In honor of International Women's Month, we decided to take a look at some pioneering Latina women from all over the world. Here are some of the ladies who broke down barriers and blazed the paths that we are all following to this day.
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Selena was the first Tejano musician to go gold with the album Ven Conmigo, released in 1990 and opening the flood gates for many other Chicano and Mexican artists. Dubbed the “Queen of Tejano Music,” the Grammy nominated singer’s life was tragically cut short at the age of 23 when she was murdered by her former assistant.
Ochoa is the first female Mexican golfer to be ranked #1 in the world, and she's just 27-years-old! Many people don’t know that Lorena also regularly competes in triathlons and marathons and has a love for the great outdoors. When asked why she decided on golf, she responds, “It’s hard to do well (in golf) and I like the challenge of managing my mind.”
Now working as a basketball analyst on television, Lobo was the first Latina and the first player EVER drafted to the Women’s National Basketball Association. The Cubana basketball phenom made the move to ESPN after playing for the New York Liberty for 5 years when a knee injury ended her career in 1999.
This Cuban-American author is the first Latina to win a Newbery Honor for Children’s Literature. She received the honor for her most recent novel, entitled The Surrender Tree about a young nurse during the Cuban War of Independence from Spain.
This notable Chilena became the first female president of the country and the first female head of state ever in Latin America. She was sworn into office on March 11th, 2006 and since then has faced down corruption, expanded reproductive rights for Chilean women and reformed the public education system.
Cristina Fernandez de Kirchner
After serving as First Lady during her husband Nestor’s presidency from 2003 until 2007, Kirchner decided to take matters into her own hands. On October 28th, 2007 Cristina Fernandez de Kirchner became the first freely elected female leader of Argentina, following in the footsteps of Evita and Isabel Peron.
Laura Elena Martinez Herring
Born in Sinaloa, Mexico, this bombshell became the first Latina Miss USA in 1985. Herring went on to enjoy a relatively successful career as an actress, with her most notable role coming as Rita/Camilla Rhodes in the 2001 David Lynch film Mulholland Drive.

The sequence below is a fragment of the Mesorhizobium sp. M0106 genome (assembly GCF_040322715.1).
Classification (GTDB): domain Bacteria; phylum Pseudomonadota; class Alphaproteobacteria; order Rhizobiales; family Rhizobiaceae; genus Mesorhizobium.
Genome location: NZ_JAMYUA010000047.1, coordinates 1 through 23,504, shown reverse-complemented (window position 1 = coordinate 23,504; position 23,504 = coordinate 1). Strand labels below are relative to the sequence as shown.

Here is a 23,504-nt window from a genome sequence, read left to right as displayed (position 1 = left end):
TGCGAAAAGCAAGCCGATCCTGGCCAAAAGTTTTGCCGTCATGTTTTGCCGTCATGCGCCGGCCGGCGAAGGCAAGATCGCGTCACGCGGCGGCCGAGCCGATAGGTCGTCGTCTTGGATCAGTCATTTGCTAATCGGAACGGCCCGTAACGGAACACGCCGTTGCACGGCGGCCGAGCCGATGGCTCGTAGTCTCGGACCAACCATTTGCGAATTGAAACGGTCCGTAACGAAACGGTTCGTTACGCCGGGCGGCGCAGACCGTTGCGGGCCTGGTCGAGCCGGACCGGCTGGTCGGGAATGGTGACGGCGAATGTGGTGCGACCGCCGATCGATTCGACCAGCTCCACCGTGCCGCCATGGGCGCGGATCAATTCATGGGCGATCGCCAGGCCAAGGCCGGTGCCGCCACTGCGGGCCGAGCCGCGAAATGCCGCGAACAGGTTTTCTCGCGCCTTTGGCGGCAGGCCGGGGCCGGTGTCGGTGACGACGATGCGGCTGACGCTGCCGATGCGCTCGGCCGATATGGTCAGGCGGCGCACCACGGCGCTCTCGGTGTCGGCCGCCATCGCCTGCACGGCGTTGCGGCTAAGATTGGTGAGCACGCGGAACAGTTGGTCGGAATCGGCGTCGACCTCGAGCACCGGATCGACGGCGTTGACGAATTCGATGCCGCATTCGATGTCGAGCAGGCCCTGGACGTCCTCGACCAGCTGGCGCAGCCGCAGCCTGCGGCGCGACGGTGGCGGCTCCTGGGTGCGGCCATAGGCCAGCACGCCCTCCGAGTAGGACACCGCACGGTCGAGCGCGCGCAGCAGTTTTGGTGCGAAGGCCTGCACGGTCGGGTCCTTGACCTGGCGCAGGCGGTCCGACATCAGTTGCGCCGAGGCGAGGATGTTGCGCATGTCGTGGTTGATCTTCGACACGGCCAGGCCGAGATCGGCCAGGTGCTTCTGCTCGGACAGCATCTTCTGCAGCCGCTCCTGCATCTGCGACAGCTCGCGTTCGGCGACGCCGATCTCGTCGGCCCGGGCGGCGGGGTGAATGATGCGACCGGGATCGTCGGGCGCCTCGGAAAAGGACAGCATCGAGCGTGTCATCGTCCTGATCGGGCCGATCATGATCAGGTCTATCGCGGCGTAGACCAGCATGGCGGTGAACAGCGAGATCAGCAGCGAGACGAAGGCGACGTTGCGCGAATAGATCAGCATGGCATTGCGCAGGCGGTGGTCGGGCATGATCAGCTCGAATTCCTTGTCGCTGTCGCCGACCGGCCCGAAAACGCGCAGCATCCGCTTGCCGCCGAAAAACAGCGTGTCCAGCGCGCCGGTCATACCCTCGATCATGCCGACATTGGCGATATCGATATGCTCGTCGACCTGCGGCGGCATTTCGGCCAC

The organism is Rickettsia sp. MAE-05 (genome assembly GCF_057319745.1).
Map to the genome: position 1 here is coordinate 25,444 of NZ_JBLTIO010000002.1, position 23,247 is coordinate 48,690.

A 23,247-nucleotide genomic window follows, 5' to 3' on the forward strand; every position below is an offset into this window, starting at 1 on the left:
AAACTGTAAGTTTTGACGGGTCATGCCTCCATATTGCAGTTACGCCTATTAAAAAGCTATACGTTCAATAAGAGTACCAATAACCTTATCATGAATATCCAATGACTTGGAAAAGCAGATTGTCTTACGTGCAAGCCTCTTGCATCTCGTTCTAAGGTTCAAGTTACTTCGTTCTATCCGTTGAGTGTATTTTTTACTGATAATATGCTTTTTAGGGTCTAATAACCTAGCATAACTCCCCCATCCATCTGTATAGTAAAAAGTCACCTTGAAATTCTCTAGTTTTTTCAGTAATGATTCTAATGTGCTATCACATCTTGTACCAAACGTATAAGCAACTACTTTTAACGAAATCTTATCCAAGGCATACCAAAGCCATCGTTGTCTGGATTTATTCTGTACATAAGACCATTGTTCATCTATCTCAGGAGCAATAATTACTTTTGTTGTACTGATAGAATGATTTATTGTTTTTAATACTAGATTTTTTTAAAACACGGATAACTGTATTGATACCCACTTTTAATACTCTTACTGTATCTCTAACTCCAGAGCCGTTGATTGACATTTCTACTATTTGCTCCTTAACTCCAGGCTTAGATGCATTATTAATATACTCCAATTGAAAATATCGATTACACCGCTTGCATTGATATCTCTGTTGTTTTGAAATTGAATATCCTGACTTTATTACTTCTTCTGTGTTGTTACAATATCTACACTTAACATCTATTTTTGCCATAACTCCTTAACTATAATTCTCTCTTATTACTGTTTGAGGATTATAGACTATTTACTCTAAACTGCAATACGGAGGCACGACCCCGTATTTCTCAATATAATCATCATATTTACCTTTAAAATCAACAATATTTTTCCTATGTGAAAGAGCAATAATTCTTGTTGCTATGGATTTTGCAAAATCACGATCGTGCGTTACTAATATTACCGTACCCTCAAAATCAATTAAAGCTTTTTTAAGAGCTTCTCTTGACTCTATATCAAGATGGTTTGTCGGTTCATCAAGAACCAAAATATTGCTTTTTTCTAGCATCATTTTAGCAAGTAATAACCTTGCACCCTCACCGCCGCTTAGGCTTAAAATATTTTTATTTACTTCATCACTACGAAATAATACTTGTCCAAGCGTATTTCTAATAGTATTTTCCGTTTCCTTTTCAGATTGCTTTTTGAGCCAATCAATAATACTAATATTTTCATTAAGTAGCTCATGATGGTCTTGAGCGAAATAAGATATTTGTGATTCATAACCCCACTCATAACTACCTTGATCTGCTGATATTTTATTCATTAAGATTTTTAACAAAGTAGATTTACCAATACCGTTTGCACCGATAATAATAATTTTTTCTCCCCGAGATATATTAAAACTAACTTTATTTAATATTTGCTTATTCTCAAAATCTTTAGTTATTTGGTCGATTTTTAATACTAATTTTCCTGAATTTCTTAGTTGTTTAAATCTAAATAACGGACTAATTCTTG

Selected by NASA in January 1990, Ochoa became the first Hispanic woman in space when she served on a nine-day mission aboard the shuttle Discovery 3 years later. She was sent on assignment to study the Earth's ozone layer and since then has won many awards for her success as an engineer and an astronaut.
Rita Moreno has broken down so many barriers it is difficult to count. She is the first Latino to ever win an Oscar, a Grammy, a Tony, and an Emmy. The 77 year old actress recently returned to the stage to star in a cabaret show at LA’s famed Conga Room.
Raised in La Puente, California by immigrant parents from Nicaragua and Mexico, Solis was recently appointed by President Barack Obama as the 25th Secretary of Labor for the United States.
Antonia Coello Novello
Novello became the first female and the first Latina U.S. Surgeon General. The Boricua doctor held various positions at National Institute for Health, eventually rising to medical director of the Public Health Service Commissioned Corps before being appointed in 1990 by President George H. W. Bush to the Surgeon General position.
Dolores Del Rio
Dolores del Rio was the first Latina to conquer Hollywood. The Mexican actress was a huge star during the silent film era and the Golden Age of Hollywood and went on to become a huge star in Mexico later on in her career. She is still a consummate style icon to this day.
This Salvadoreña beauty started turning heads at an early age, and at 14 began her modeling career. In 1988, Turlington along with Linda Evangelista, Cindy Crawford, Naomi Campbell and Claudia Schiffer became known as the first supermodels; raking in millions of dollars in exclusive contracts and appearing on hundreds of magazine covers.